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Wednesday
Feb142018

President Obama honored Grace Thorpe re: her resistance to nuke waste dumps...and Marjory Stoneman Douglas re: Everglades protection

Grace ThorpeFor Women's History Month in March, 2009, President Barack Obama honored Grace Thorpe (10 December 1921 – 1 April 2008, see photo, left), a Sauk and Fox and Pokagon Potawatomi Indian anti-nuclear activist, for her successful work to protect her own, and other, Native American reservations targeted for highly radioactive irradiated nuclear fuel de facto permanent surface storage parking lot dumps.

Obama's proclamation began:

With passion and courage, women have taught us that when we band together to advocate for our highest ideals, we can advance our common well-being and strengthen the fabric of our Nation. Each year during Women's History Month, we remember and celebrate women from all walks of life who have shaped this great Nation. This year, in accordance with the theme "Women Taking the Lead to Save our Planet," we pay particular tribute to the efforts of women in preserving and protecting the environment for present and future generations...

It continued:

...Women have also taken the lead throughout our history in preserving our natural environment.

Re: Grace Thorpe, President Obama proclaimed:

Grace Thorpe, another leading environmental advocate, also connected environmental protection with human well-being by emphasizing the vulnerability of certain populations to environmental hazards. In 1992, she launched a successful campaign to organize Native Americans to oppose the storage of nuclear waste on their reservations, which she said contradicted Native American principles of stewardship of the earth. She also proposed that America invest in alternative energy sources, such as hydroelectricity, solar power, and wind power.

Thorpe served as a board of directors members of NIRS (Nuclear Information and Resource Service). Her primary organizational affiliation was NECONA (National Environmental Coalition of Native Americans).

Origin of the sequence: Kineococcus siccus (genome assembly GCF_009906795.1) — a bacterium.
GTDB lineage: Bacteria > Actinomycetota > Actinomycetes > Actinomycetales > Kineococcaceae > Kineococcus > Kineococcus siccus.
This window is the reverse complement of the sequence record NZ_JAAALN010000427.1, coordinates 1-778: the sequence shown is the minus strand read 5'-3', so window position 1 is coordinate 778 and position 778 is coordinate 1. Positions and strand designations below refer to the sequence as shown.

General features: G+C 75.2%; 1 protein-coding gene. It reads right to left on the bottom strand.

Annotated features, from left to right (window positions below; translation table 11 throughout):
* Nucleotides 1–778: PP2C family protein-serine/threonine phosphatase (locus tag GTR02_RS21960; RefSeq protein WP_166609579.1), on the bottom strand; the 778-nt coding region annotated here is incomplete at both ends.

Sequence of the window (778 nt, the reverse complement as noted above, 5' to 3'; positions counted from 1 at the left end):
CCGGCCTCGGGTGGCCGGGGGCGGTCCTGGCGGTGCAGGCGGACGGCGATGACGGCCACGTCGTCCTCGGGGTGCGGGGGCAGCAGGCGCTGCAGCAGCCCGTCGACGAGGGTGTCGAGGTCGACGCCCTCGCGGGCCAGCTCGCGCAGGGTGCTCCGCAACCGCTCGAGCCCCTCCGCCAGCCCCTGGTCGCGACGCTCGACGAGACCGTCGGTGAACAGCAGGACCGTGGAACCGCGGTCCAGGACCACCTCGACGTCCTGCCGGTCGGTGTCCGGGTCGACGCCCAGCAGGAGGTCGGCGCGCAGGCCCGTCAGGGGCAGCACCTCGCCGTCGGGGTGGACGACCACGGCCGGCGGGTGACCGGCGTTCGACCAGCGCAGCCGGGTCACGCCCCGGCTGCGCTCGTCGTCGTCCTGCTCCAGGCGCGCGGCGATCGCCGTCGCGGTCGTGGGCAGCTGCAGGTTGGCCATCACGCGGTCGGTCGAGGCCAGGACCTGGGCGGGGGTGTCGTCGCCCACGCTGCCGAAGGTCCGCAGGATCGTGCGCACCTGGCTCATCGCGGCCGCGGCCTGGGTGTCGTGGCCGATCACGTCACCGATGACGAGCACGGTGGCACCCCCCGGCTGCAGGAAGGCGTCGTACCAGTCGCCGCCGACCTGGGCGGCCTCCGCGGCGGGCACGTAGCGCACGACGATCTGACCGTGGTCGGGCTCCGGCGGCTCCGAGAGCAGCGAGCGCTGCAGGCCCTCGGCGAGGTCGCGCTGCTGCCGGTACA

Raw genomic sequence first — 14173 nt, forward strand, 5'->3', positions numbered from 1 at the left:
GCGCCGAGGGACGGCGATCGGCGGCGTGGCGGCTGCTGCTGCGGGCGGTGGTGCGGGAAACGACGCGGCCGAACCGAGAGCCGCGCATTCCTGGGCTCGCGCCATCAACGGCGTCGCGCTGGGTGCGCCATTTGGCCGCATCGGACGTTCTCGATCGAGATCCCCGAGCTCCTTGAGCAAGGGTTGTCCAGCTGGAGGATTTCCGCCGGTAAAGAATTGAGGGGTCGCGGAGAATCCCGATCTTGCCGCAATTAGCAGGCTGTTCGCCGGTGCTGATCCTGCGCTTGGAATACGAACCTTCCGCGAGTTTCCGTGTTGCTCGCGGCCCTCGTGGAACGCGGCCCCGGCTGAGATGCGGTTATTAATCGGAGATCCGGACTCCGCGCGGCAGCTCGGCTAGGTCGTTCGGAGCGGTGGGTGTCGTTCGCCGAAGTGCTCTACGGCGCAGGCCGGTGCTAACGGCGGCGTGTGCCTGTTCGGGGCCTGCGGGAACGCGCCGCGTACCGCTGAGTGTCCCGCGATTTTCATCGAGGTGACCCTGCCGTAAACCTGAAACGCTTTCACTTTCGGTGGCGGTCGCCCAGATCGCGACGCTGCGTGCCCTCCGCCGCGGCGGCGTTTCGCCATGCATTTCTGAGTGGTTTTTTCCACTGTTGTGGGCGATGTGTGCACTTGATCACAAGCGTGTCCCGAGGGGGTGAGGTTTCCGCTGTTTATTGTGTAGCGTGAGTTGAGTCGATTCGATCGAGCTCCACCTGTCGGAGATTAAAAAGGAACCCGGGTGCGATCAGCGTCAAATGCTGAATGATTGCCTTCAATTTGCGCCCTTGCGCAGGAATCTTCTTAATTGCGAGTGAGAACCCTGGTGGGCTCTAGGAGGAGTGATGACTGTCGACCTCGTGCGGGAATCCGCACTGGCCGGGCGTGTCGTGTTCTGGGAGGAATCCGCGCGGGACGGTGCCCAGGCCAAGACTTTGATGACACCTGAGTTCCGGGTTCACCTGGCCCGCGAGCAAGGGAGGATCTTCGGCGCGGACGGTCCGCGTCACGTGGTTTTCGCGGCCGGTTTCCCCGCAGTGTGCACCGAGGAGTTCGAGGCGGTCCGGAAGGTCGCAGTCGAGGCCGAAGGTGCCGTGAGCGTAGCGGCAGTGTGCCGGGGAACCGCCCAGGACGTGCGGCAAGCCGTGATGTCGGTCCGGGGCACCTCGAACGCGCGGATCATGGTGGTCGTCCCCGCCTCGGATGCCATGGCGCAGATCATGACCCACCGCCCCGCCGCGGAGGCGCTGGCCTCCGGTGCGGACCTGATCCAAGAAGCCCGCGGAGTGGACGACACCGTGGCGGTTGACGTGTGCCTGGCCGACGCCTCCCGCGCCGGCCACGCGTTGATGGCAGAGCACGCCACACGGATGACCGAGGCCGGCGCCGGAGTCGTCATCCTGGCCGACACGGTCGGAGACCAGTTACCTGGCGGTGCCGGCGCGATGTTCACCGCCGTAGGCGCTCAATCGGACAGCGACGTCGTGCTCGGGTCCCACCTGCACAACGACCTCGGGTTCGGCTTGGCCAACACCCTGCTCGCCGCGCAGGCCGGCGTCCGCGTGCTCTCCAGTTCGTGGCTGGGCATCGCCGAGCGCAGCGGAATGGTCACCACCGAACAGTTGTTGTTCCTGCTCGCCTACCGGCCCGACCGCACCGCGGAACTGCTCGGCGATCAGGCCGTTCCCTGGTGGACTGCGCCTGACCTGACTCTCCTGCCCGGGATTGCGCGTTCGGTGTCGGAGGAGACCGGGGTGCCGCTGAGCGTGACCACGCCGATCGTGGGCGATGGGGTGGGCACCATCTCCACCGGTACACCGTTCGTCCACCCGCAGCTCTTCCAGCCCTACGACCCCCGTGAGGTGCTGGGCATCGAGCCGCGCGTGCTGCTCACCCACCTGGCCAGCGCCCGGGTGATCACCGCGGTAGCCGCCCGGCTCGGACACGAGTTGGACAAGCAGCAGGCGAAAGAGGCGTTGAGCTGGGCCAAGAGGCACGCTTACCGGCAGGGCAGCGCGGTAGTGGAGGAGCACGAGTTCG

See Thorpe's Wikipedia entry, to learn more about her most remarkable life. She once told Beyond Nuclear's Kevin Kamps, in summer 2002, that her motivation to fight nuclear power and radioactive waste came from her experiences in Nagasaki, Japan in the immediate aftermath of the atomic bombing there. As the Wiki entry relates, Thorpe won a Bronze Star for her service in the Women's Army Auxiliary Corps (WAACs, pronounced "wax") in World War II.

Re: Marjory Stoneman Douglas, President Obama proclaimed:

Marjory Stoneman Douglas dedicated her life to protecting and restoring the Florida Everglades. Her book, The Everglades: Rivers of Grass, published in 1947, led to the preservation of the Everglades as a National Park. She was awarded the Presidential Medal of Freedom in 1993.

Marjory Stoneman Douglas's name appears in news headlines today, for the most dark and tragic of reasons: the high school in Parkland, FL where the shooting deaths of 17 students and teachers at the hands of a former classmate took place is named after her.

Here is a link to the full proclamation. Note that it also honors Rachel Carson of Silent Spring fame. Beyond Nuclear board of directors member Bob Musil is executive director of the Rachel Carson Council, and keeps the memory alive that Carson was both anti-nuclear weapons and anti-nuclear power, and was very ahead of the curve in that regard, too!